By Neil deMause

The Oakland A's open their 2014 season Monday night against the Indians at the Oakland Coliseum, an event unusual only for how usual it is. It's certainly not what anyone would have predicted five years ago yesterday, when Bud Selig announced he was appointing a three-person committee to decide the A's future home. With team owner Lew Wolff dead set on moving his team to San Jose, and the owners of the San Francisco Giants equally dead set on not allowing a move into their MLB-designated territory, Selig declared "the time has come for a thorough analysis of why a stadium deal has not been reached."

By "the time," Selig apparently meant "the 21st century," because the committee's verdict has been, shall we say, delayed a bit. "You could've written a Ph.D. dissertation by now," Wolff sighed way back in 2011, back when the team's aces were still Trevor Cahill and Gio Gonzalez.

The saga of the A's and how they've remained stuck in their unloved concrete-donut-with-plumbing-issues has become a running joke, and the reason for it is an open secret. Wolff, a major real estate developer in San Jose, bought into the team in 2005 with the clear intent of relocating it to the South Bay, which was flush with Silicon Valley spending money and vacant land that could be developed for profit. After a brief dalliance with the city of Fremont -- which is as close as you can get to the Valley and still be in the East Bay -- Wolff set his sights on San Jose, coming up with plans for a 32,000-seat stadium that he would erect on his own dime, albeit with the help of a cut-rate price on some city land.

There was only one problem: Thanks to some stadium machinations back in the distant past -- 1990, when then-Giants owner Bob Lurie was looking to move to San Jose, and then-A's owner Walter Haas was happy enough to see him potentially abandoning the Bay Area proper to them -- Santa Clara County, the fast-growing region around San Jose that includes Silicon Valley, has been officially designated Giants territory, meaning no other affiliated baseball team, major or minor, can set foot in it without the expressed written consent of the commissioner of baseball. And the current Giants owners, now comfortably ensconced at AT&T Park with the South Bay's tech tycoons just a short drive away, have absolutely zero reason to cede control of the cash cow they've built over the past two decades.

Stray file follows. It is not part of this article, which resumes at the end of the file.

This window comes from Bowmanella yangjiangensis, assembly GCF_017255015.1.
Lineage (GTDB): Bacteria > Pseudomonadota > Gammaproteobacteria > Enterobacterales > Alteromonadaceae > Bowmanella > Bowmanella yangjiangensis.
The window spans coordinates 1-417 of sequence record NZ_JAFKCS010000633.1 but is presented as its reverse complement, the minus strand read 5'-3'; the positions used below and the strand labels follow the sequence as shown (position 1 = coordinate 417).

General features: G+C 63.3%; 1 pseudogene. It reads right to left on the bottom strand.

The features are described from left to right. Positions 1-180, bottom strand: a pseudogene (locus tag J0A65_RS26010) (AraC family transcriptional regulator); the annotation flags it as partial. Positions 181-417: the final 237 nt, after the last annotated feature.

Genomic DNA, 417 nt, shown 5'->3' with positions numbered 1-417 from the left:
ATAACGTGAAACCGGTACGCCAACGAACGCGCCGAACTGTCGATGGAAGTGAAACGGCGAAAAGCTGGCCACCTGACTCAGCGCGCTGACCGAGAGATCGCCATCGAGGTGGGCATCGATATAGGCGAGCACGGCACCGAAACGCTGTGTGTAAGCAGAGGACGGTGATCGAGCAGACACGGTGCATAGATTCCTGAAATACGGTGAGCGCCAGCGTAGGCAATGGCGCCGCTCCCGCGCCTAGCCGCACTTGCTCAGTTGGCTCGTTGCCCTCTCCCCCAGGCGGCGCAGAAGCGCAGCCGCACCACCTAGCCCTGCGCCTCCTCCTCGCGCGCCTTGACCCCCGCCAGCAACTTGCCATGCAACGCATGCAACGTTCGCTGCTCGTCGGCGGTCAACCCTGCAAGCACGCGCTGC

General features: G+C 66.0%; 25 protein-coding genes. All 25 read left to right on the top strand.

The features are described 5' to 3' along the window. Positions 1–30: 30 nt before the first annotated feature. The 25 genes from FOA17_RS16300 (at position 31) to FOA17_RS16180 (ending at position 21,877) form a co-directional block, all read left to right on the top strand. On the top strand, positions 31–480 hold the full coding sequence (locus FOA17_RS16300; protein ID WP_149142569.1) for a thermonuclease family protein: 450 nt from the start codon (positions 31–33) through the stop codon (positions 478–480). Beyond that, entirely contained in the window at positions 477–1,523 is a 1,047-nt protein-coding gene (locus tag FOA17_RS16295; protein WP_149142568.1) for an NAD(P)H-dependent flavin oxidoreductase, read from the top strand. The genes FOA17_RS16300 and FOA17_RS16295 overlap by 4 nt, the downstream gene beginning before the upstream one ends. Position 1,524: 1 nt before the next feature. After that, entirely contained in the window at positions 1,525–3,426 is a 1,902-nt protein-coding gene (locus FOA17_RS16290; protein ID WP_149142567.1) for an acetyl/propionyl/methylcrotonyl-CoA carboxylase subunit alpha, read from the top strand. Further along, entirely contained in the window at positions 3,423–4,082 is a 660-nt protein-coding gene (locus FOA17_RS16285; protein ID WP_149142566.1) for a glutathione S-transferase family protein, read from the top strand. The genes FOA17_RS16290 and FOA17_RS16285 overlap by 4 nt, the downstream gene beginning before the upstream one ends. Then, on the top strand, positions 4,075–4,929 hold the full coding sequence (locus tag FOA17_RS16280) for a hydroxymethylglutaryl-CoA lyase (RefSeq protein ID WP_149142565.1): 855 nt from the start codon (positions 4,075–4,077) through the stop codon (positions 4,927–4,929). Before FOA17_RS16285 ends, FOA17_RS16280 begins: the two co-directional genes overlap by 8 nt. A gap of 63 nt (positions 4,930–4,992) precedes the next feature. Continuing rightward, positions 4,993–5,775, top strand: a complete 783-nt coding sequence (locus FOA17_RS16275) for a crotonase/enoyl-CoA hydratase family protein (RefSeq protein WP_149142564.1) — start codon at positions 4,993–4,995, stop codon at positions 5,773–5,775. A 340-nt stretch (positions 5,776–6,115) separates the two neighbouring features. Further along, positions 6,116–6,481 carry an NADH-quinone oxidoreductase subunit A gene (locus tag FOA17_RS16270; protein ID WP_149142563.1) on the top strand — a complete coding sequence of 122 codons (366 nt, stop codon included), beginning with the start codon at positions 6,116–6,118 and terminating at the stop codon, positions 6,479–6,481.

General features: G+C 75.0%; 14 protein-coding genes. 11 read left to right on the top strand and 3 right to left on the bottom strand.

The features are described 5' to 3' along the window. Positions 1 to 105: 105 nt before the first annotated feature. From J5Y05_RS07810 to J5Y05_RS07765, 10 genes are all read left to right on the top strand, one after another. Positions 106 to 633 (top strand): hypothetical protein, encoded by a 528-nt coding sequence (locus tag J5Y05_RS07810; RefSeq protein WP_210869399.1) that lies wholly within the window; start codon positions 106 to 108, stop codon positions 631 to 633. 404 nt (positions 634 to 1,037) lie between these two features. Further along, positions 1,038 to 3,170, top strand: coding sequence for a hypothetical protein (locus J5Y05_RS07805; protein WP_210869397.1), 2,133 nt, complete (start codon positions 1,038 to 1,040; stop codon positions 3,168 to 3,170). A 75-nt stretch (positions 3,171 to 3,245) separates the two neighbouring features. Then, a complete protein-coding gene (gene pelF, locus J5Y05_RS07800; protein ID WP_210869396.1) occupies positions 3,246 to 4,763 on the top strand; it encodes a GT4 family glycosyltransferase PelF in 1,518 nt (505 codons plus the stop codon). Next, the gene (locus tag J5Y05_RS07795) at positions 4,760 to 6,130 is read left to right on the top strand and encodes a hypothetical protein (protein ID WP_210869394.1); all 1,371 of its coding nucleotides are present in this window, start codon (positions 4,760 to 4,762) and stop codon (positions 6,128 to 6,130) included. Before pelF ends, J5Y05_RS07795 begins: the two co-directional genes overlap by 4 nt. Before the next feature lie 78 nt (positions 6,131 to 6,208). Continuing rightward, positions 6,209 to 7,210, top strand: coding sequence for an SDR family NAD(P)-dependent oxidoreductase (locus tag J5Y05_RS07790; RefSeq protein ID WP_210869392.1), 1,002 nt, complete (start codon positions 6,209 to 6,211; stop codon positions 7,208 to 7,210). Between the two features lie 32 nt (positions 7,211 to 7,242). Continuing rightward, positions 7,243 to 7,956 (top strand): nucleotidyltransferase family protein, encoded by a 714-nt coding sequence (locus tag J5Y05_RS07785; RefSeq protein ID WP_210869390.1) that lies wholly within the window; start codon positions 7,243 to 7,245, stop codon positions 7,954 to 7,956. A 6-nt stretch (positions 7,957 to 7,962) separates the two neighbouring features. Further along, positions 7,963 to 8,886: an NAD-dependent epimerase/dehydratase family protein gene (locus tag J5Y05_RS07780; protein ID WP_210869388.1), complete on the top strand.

Still, plenty of baseball fans are wondering: Seriously, five years? And this isn't a standoff that's likely to end anytime soon, either. Notwithstanding Selig's statement over the winter that he's "satisfied" he'll "work out something" by the end of 2014, Wolff and Giants CEO Larry Baer both seem determined to refuse to budge for all eternity.

Setting aside whether it would be better for baseball, Wolff or A's fans for the team to play in Oakland or San Jose -- we'll get to that in a minute -- you'll be forgiven for wondering what's the holdup here. After all, MLB territories have never been sacrosanct: The Mets and Angels invaded the territories of the Yankees and Dodgers once upon a time, and even transmogrifying the Montreal Expos into the Washington Nationals, once D.C. had been chosen as the team's new home over such metropoles as Norfolk, Va., only took a few short months of talks with Baltimore Orioles owner Peter Angelos to determine how many pounds of flesh it would take to compensate him for landing another team on his doorstep. (Answer: the lion's share of the Nats' cable money, forever and ever and ever.)

The Nats/O's territorial dispute, though, was a different creature from the current deadlock over San Jose. First off, D.C. never belonged to the Orioles the way San Jose belongs to the Giants. What Angelos was paid for was television rights territory, not territorial rights: This is a parallel system that divvies up the entire US-of-A into sections, each parceled out to one (or more teams). In TV-rights terms, all of Montana belongs to the Seattle Mariners, but if Lew Wolff wanted to move to Missoula, he wouldn't be facing his current predicament.

Territorial rights, meanwhile, are one of those things with roots so deep in the baseball past that no one truly understands their origins, like bunting. When William Hulbert created the National League of Professional Baseball Clubs in 1876, he decreed each team get exclusive rights to a five-mile radius around their home stadium, so that no one could set up a pirate team in the vacant lot across the street and poach customers. Eventually these territories came to encompass entire cities, and then, in the early 1990s, were expanded to neighboring counties as well, so that no one could set up shop in the suburbs and poach customers.